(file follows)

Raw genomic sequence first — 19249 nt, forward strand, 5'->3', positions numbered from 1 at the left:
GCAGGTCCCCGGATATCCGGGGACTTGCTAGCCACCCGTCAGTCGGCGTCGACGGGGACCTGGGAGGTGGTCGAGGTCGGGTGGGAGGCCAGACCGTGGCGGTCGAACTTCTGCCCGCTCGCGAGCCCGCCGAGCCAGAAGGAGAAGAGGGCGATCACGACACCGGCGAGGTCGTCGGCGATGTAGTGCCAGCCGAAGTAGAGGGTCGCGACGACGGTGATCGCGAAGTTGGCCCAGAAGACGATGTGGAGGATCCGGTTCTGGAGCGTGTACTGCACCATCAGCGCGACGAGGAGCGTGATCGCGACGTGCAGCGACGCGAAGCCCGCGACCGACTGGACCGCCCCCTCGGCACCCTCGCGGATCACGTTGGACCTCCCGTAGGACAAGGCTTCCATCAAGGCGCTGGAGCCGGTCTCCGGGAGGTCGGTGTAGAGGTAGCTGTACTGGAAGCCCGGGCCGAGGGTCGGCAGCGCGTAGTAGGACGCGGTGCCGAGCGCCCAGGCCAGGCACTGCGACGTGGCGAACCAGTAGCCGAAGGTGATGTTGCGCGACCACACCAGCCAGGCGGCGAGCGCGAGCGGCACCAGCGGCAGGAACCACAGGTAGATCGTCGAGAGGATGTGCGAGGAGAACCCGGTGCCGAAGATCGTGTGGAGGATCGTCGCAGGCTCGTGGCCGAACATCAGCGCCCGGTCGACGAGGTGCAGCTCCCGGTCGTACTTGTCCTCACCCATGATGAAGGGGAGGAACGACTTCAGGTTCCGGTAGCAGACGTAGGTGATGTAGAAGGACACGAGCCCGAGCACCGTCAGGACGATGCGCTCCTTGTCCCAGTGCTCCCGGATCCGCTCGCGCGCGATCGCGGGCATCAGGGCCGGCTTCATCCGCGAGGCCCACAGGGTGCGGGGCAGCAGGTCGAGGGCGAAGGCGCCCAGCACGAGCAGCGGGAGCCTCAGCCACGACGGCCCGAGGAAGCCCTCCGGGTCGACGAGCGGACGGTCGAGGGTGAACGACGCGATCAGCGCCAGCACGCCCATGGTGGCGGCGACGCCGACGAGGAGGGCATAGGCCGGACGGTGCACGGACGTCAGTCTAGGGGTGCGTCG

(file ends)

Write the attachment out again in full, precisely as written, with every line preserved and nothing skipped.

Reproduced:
Raw genomic sequence first — 19249 nt, forward strand, 5'->3', positions numbered from 1 at the left:
GCAGGTCCCCGGATATCCGGGGACTTGCTAGCCACCCGTCAGTCGGCGTCGACGGGGACCTGGGAGGTGGTCGAGGTCGGGTGGGAGGCCAGACCGTGGCGGTCGAACTTCTGCCCGCTCGCGAGCCCGCCGAGCCAGAAGGAGAAGAGGGCGATCACGACACCGGCGAGGTCGTCGGCGATGTAGTGCCAGCCGAAGTAGAGGGTCGCGACGACGGTGATCGCGAAGTTGGCCCAGAAGACGATGTGGAGGATCCGGTTCTGGAGCGTGTACTGCACCATCAGCGCGACGAGGAGCGTGATCGCGACGTGCAGCGACGCGAAGCCCGCGACCGACTGGACCGCCCCCTCGGCACCCTCGCGGATCACGTTGGACCTCCCGTAGGACAAGGCTTCCATCAAGGCGCTGGAGCCGGTCTCCGGGAGGTCGGTGTAGAGGTAGCTGTACTGGAAGCCCGGGCCGAGGGTCGGCAGCGCGTAGTAGGACGCGGTGCCGAGCGCCCAGGCCAGGCACTGCGACGTGGCGAACCAGTAGCCGAAGGTGATGTTGCGCGACCACACCAGCCAGGCGGCGAGCGCGAGCGGCACCAGCGGCAGGAACCACAGGTAGATCGTCGAGAGGATGTGCGAGGAGAACCCGGTGCCGAAGATCGTGTGGAGGATCGTCGCAGGCTCGTGGCCGAACATCAGCGCCCGGTCGACGAGGTGCAGCTCCCGGTCGTACTTGTCCTCACCCATGATGAAGGGGAGGAACGACTTCAGGTTCCGGTAGCAGACGTAGGTGATGTAGAAGGACACGAGCCCGAGCACCGTCAGGACGATGCGCTCCTTGTCCCAGTGCTCCCGGATCCGCTCGCGCGCGATCGCGGGCATCAGGGCCGGCTTCATCCGCGAGGCCCACAGGGTGCGGGGCAGCAGGTCGAGGGCGAAGGCGCCCAGCACGAGCAGCGGGAGCCTCAGCCACGACGGCCCGAGGAAGCCCTCCGGGTCGACGAGCGGACGGTCGAGGGTGAACGACGCGATCAGCGCCAGCACGCCCATGGTGGCGGCGACGCCGACGAGGAGGGCATAGGCCGGACGGTGCACGGACGTCAGTCTAGGGGTGCGTCG